While cron provides the builtin MAILTO functionality, it requires an SMTP server to be running on the local machine and it will trigger on every task run likely leading to notification fatigue.
Under the scheduling paradigm, there is no direct way for downstream tasks to observe the exit status or output data of their predecessors.
Since each task runs on an automated schedule regardless of the upstream events, each task must include its own error handling and data processing logic. If the upstream task completes in time but encountered an error, for example in a case where a file was expected but was not generated, the downstream task must be able to accommodate that scenario. This adds a lot of additional code to each task and gets particularly difficult with branching and converging patterns within the workflow.
Another area where there is limited visibility is the “bird’s eye view” of the whole workflow. Given the scheduling pattern requires triggers to be configured on a per-task basis, there is no single point to observe the complete workflow graph from.
Again using cron as an example, looking into the crontab, only the task names and trigger schedules are provided. This means that the user would need to sort out the tasks by order time and then examine the code of each task in order to understand both the branching and converging logic as well as what error handling assumptions are incorporated into each task.
This is not an intuitive approach and isn’t scalable for larger workflows.
With these notable drawbacks, there are some alternatives that can be considered.
This entails running a separate process that polls each task waiting for a status code. However, this too by design incurs wasted CPU cycles. Additionally, this still makes assumptions, albeit likely smaller, about how much time to wait between each poll that is taken.
A more comprehensive approach is the monitoring orchestration pattern. This involves providing a parallel orchestration program that listens to each task and coordinates triggers throughout the graph accordingly. We discussed this approach at length in a prior post available here for reference.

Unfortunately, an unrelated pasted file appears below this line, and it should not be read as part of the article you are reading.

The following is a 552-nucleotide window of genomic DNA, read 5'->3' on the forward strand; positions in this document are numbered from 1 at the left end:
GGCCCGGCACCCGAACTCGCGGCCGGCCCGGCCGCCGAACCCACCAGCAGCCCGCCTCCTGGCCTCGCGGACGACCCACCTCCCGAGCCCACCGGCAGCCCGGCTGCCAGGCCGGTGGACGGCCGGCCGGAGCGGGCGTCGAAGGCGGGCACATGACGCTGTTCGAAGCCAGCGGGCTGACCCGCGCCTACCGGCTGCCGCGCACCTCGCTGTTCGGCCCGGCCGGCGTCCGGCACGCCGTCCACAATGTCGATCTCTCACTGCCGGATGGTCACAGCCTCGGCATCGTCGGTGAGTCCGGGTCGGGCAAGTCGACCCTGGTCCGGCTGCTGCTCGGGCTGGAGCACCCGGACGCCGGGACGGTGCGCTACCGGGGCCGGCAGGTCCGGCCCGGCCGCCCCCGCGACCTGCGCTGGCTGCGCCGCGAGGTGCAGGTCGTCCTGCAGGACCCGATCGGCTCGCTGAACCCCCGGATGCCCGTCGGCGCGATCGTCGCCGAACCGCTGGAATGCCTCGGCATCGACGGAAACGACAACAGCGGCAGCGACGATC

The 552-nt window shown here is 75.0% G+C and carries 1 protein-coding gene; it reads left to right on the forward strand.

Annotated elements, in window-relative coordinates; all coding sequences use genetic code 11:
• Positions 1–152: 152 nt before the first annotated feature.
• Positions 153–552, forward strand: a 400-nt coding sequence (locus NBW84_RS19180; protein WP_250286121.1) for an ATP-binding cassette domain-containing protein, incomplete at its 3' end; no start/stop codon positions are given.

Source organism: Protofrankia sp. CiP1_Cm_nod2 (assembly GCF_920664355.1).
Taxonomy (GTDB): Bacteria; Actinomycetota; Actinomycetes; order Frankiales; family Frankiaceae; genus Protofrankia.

The major benefit to a schedule-driven orchestration approach is the ease of setting it up. It can be as simple as configuring a series of cron jobs to periodically kick off tasks in a staggered pattern. However, limitations around capturing and responding to exit codes, inflexibility in execution time assumptions, and lack of visibility into the workflow as a whole present notable drawbacks.
Outside of relatively simple and linear workflows, using the scheduling approach is not recommended. Production-grade services would best serve customers by providing a monitoring approach where users are afforded considerably more freedom to design complex workflows. Shipyard supports scheduling features but enhances them by supporting a monitoring-based solution for increased flexibility and ease of use.
Stay tuned for upcoming posts in this series on workflows including breakdowns of scheduling patterns, distributed systems, and more.
Shipyard is a modern data orchestration platform for data engineers to easily connect tools, automate workflows, and build a solid data infrastructure from day one.
Shipyard offers low-code templates that are configured using a visual interface, replacing the need to write code to build data workflows while enabling data engineers to get their work into production faster. If a solution can’t be built with existing templates, engineers can always automate scripts in the language of their choice to bring any internal or external process into their workflows.
The Shipyard team has built data products for some of the largest brands in business and deeply understands the problems that come with scale. Observability and alerting are built into the Shipyard platform, ensuring that breakages are identified before being discovered downstream by business teams.
With a high level of concurrency and end-to-end encryption, Shipyard enables data teams to accomplish more without relying on other teams or worrying about infrastructure challenges, while also ensuring that business teams trust the data made available to them.